Catching-up and Reflecting with Lesley
It’s a brilliant time for Coventry. The city is blooming, the summer seems to be brighter, and the excitement emanating from the city of culture is palpable. Sitting down in Lesley’s garden, the natural world appears as a fair influence, with vast varieties of flowers and plants adorning the well-kept lawn. Lesley’s dog Bertie waits patiently for dinner. With coffee and biscuits set on the table, an open-air gig held at the local memorial park provides a background hum to our conversation.
What’s your proudest moment?
I remember when I was in primary school I did an oil painting and my teacher entered it into the Cadbury’s Art competition, and it got ‘Highly Commended’ Funnily enough it was displayed at the Herbert in Coventry, so we travelled over to see it. I was chuffed to bits. Also, when I started to produce work for sale, people started to buy, people I didn’t know, and that’s always a huge compliment. Growing as a professional, a huge moment was also when I got substantial funding from Arts Council to work with a Mathematician. Other professional moments like being awarded a bursary from University of Birmingham Botanic Garden was another proud achievement. And there was an exhibition at Harlow Carr in Harrogate a few years ago where 17 out of the 19 pieces sold! I also must mention my two children, Elisha and Alistair. I’m very proud of the way they’ve grown up into hard-working, kind adults (who appreciate art and culture!)
How does Coventry influence and inform your work?
Coventry has been a very good city to me. When I first started out as an artist, there was so much on offer in terms of support from the city. I got mentoring, grants, and a lot of help from the city. That was majorly influential in helping me. The rich cultural tapestry of the city is a huge influence and inspiration too – it’s a gutsy city with a soul, but small enough not to get lost in.
Can you take us through your creative process?
It can be quite difficult at times! A lot of exploration goes on first, involving interrogation and questioning (getting your teeth into it!). If it’s a commission, I’ve got to understand the person first and their drivers and values – it can get messy as sometimes you can get lost in the depth. I’ve learnt though that if you’re starting to struggle, you’ve got to have faith and understand that the chaotic stage is in fact part of the process. The ideas need to propagate, to fester, to stew. When the times come when I’m ready to paint, I’ve already got a good plan together – but there’s always room for improvisation.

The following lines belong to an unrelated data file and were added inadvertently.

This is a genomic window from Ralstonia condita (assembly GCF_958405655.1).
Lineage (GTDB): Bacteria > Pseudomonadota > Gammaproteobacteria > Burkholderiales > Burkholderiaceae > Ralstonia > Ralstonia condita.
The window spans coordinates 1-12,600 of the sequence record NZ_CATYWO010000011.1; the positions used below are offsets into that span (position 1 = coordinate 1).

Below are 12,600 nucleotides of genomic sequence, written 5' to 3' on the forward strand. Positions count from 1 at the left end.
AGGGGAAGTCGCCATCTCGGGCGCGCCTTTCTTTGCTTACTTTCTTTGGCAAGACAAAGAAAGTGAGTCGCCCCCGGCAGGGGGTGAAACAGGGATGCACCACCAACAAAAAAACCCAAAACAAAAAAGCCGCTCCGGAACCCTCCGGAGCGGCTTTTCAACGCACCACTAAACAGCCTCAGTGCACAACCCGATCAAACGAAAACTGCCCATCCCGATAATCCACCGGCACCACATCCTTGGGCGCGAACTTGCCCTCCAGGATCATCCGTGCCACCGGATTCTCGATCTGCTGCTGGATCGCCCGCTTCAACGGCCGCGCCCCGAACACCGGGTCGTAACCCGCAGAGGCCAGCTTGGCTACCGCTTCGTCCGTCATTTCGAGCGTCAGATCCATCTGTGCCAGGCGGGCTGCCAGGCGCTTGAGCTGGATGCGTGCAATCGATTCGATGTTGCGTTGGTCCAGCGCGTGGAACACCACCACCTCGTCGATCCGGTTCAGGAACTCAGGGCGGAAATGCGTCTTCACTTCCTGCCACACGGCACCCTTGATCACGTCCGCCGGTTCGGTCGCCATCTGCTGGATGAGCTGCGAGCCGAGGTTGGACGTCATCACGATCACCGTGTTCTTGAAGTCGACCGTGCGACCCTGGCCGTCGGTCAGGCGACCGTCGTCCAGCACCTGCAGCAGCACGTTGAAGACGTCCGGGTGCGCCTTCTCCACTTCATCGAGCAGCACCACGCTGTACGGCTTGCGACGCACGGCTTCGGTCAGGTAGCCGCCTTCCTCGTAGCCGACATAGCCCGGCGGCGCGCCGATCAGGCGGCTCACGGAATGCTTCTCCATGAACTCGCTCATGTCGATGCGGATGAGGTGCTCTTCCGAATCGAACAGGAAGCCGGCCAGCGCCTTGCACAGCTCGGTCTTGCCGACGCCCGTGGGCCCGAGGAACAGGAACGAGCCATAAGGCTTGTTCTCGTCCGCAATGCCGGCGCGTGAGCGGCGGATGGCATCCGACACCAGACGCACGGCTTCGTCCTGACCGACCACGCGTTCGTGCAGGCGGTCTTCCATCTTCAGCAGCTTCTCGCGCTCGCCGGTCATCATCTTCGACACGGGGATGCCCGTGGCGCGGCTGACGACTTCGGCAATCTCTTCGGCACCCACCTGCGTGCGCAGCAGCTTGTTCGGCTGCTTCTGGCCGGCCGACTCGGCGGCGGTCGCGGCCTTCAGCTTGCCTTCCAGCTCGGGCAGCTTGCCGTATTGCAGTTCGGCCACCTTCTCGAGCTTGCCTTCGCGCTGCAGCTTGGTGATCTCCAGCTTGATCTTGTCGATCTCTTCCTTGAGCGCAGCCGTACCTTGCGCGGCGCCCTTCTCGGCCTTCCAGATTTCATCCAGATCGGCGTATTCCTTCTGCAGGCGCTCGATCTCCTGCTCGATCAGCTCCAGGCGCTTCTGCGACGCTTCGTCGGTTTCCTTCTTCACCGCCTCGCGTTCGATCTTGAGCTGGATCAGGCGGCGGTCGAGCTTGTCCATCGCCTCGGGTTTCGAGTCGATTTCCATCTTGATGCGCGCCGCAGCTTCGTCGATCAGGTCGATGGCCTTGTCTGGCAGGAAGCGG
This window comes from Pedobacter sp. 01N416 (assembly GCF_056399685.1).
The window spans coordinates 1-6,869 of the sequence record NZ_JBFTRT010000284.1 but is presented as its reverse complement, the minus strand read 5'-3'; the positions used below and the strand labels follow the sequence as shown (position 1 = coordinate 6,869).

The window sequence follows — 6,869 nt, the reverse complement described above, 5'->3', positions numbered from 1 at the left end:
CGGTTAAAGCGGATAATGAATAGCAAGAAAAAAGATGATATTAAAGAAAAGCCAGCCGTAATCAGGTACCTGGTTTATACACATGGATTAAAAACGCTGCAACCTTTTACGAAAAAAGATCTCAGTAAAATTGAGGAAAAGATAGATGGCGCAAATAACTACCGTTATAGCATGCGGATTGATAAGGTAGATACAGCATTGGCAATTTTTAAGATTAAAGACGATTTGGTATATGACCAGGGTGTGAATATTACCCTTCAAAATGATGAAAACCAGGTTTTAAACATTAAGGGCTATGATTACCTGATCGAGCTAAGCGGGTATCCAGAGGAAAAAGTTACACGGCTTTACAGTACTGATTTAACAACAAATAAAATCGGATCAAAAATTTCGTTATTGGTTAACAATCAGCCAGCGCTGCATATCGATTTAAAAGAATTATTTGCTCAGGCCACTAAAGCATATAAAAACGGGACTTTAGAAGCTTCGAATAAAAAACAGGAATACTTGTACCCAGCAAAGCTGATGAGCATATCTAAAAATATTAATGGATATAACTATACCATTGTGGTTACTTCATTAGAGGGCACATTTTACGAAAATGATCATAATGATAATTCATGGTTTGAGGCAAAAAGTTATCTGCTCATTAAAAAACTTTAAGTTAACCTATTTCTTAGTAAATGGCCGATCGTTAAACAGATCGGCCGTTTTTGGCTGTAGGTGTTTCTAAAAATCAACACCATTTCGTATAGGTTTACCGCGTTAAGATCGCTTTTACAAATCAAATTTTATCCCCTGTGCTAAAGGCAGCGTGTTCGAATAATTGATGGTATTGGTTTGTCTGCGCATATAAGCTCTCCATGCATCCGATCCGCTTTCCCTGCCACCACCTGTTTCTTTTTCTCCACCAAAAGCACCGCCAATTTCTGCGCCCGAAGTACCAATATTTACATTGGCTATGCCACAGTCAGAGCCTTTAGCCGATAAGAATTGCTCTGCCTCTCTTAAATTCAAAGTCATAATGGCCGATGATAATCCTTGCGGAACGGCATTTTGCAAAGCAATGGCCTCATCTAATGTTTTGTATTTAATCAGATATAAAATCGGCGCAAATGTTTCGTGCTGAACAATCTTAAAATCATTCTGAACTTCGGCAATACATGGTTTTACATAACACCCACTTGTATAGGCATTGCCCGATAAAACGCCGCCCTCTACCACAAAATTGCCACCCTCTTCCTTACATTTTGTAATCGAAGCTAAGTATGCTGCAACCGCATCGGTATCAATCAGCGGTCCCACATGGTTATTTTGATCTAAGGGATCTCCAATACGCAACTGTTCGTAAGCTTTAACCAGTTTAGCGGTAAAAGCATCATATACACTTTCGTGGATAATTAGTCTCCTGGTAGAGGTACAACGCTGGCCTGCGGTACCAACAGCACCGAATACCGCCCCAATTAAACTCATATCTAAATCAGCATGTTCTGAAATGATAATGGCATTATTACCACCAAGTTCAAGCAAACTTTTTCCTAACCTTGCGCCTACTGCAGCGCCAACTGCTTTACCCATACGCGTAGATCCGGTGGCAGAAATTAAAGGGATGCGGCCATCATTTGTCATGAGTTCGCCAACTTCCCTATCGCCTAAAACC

Why does the natural world hold your interest?
Interesting question! As a child, I spent a lot of time with my dad in the garden, with vegetables and the tonnes of blackcurrants that my nan grew. As we didn’t have computer games or much in the way of television, it was up to you to make your own world out there…..playing out till all hours, watching bees, pressing flowers, and looking with awe at the wonders of the natural world. There was lots of love in our house but not much in the way of material possessions and 1970s Birmingham definitely had its depressing/dark side at the time, so we would spent a lot of time at places dotted around Birmingham like the local parks, Licky Hills, Henley in Arden, Malvern Hills, and Earlswood Lakes.
The city of culture has some exciting stuff coming up, what are your plans for the future?
I’m at the stage now when I’m really getting back into my work. A lot of factors, like the pandemic, and my husband passing away a few years ago, have really affected my output, but I’m learning to value spending time on my own with my art again now. It’s a great feeling to be in line with my passion and drive again.
I’m looking forward to spending more and more time in my studio, and am in discussion about future exhibition opportunities. I’ll be producing some new and fresh bodies of work so watch this space!
Words by Elliot Parker